Extranodal Follicular Dendritic Cell Sarcoma of the Tonsil - Case Report of an Epithelioid Cell Variant with Osteoclastic Giant Cells Pathology, Research and Practice. 2009 | Pubmed ID: 18774654 Follicular dendritic cell sarcomas are rare neoplasms arising from the accessory cells of the lymph nodes, the follicular dendritic cells. They commonly occur in the lymph nodes, but have also been reported at extranodal sites (especially the tonsil). At both sites, there is usually a proliferation of spindled to ovoid cells, mimicking a mesenchymal tumor. Herein, we report a tonsillar tumor in a 50-year-old man, which was composed exclusively of large polygonal cells and numerous osteoclastic giant cells that resembled a giant cell carcinoma. The true nature of the tumor was revealed after an array of immunohistochemical stains. The patient is well 4 years after tonsillectomy.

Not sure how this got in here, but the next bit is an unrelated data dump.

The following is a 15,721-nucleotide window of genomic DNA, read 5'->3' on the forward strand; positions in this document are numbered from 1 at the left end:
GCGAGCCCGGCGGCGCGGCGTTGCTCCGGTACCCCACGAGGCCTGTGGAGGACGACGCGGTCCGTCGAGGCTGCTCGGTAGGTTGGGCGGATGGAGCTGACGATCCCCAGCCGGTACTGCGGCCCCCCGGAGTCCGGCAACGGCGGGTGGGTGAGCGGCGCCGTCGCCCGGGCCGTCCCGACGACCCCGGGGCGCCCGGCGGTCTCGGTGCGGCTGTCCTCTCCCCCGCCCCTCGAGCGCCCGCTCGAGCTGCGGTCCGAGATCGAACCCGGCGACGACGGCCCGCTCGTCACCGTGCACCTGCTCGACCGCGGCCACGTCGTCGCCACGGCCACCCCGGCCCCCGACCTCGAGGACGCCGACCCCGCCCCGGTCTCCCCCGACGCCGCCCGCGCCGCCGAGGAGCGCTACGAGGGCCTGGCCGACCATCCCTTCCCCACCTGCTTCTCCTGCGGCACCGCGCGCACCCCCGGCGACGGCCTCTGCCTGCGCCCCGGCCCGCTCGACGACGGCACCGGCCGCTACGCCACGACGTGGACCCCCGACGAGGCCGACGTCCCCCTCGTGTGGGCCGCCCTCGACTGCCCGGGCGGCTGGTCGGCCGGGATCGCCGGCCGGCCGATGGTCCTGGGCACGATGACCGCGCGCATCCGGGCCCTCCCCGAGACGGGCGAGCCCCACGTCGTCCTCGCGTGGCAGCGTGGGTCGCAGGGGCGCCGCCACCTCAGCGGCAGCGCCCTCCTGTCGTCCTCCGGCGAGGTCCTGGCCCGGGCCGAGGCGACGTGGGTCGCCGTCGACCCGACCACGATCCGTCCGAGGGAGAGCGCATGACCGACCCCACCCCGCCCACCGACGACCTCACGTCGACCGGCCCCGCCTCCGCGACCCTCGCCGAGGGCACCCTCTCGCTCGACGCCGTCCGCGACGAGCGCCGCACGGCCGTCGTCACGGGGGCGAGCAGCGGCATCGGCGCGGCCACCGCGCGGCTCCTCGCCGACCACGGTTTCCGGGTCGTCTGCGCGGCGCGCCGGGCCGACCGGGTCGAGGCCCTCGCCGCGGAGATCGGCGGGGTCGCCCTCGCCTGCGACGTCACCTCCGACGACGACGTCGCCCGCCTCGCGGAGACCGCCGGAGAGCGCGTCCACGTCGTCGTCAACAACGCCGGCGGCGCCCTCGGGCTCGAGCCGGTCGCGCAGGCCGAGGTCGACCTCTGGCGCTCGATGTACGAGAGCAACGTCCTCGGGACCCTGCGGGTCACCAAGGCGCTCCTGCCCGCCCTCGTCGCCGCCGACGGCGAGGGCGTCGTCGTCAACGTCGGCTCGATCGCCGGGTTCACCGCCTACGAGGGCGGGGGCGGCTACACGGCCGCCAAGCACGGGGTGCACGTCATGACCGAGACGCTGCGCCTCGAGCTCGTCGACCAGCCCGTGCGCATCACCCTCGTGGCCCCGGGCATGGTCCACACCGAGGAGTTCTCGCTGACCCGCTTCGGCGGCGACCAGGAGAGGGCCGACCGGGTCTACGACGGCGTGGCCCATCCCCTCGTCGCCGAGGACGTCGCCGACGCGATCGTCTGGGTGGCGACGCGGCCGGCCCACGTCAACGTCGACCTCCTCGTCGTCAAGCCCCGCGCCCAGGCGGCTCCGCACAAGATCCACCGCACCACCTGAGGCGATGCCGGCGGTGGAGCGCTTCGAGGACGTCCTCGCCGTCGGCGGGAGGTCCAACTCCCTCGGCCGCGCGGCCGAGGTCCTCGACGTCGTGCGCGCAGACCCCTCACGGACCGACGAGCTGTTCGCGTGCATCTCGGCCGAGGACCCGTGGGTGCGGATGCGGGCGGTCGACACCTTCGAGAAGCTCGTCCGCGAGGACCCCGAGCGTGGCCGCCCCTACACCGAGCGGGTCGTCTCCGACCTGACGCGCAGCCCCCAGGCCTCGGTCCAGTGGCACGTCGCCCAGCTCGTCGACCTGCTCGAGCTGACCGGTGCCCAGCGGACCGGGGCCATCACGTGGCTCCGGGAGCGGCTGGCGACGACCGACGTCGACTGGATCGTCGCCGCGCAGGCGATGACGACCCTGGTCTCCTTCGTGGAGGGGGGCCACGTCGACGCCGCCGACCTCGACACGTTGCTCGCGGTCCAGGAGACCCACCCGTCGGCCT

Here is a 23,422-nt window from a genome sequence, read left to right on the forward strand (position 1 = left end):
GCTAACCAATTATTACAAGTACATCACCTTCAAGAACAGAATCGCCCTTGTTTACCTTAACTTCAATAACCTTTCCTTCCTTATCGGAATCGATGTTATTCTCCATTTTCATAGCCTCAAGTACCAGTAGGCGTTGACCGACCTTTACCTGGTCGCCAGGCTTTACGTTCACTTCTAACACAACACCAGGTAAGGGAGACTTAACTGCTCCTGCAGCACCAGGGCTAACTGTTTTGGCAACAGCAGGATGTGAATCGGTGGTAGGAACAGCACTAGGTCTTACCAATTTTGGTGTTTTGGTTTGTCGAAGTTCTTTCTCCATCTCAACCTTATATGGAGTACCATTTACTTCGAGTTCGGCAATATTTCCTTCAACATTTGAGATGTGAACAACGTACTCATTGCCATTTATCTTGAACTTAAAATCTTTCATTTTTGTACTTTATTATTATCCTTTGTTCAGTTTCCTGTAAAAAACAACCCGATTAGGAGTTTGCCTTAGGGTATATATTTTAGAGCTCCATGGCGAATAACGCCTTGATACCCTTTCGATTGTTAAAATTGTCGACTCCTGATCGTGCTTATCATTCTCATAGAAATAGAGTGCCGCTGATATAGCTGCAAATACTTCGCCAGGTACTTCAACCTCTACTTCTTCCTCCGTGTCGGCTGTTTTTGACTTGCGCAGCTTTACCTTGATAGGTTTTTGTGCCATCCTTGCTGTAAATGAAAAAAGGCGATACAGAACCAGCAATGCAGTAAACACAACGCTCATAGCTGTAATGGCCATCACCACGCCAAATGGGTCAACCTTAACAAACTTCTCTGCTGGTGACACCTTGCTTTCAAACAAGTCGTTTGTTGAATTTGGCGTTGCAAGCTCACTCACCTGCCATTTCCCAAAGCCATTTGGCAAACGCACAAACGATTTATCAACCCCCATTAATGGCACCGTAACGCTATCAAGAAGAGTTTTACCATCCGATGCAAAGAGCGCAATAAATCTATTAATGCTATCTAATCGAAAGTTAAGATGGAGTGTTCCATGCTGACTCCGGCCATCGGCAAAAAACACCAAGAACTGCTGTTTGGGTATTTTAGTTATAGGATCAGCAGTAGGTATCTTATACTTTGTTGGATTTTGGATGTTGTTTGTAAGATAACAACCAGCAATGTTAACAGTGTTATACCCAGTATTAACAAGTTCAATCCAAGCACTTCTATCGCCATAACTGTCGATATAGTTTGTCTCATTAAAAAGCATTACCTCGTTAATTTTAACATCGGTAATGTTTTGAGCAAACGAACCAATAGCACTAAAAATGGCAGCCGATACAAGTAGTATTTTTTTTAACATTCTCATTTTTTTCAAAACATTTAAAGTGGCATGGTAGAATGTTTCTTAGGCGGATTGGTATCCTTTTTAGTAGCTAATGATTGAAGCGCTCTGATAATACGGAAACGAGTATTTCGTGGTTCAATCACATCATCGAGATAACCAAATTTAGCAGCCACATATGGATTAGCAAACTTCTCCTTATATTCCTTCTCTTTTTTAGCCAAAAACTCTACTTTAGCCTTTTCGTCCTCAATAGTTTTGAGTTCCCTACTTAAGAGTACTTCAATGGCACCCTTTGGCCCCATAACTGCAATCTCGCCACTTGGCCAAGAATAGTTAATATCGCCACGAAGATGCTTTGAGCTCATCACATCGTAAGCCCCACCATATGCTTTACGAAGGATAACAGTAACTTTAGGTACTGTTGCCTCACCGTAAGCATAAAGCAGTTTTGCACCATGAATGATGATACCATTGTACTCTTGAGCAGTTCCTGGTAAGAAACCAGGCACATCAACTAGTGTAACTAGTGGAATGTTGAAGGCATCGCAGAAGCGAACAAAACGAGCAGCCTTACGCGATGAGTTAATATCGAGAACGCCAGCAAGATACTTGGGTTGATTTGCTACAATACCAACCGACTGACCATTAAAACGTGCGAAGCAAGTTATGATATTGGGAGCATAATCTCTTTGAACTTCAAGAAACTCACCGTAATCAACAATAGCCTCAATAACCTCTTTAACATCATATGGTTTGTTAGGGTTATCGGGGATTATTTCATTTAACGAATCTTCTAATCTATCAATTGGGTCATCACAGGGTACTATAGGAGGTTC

Extraconal Orbital Tumors in Children--a Spectrum Virchows Archiv : an International Journal of Pathology. Jun, 2009 | Pubmed ID: 19421774 Orbital masses in children are uncommon but extremely challenging problems for clinicians and pathologists due to their critical location and availability of limited diagnostic material. We analyzed 47 specimens comprising biopsies, excision specimens, and FNAC of extraconal pediatric orbital masses (excluding retinoblastoma) accessioned in the pathology department over 5 years in a tertiary referral cancer center. Immunohistochemistry (IHC-74%) and molecular methods (one case) were done where necessary. The chief presenting symptom was proptosis in 55.3% patients and radiologically 53.8% malignant tumors showed extraorbital extension. A diagnostic algorithm was formulated to assess which cases needed pathology evaluation. Malignant round cell tumors (76.6%), chiefly embryonal rhabdomyosarcoma (51%), benign spindle cell neoplasms, and infectious lesions (tuberculosis, fungal infections), were seen. Of the malignant tumors, those confined to the orbit achieved good treatment response and had an event-free follow-up while those with extraorbital spread had poor outcome. Pediatric orbital masses range from completely treatable infectious lesions, surgically resectable benign neoplasms to aggressive malignancies requiring chemotherapy and radiotherapy. Pathologists play a key role in distinguishing these on small biopsy material and expediating accurate treatment thus saving the vision or life of a patient.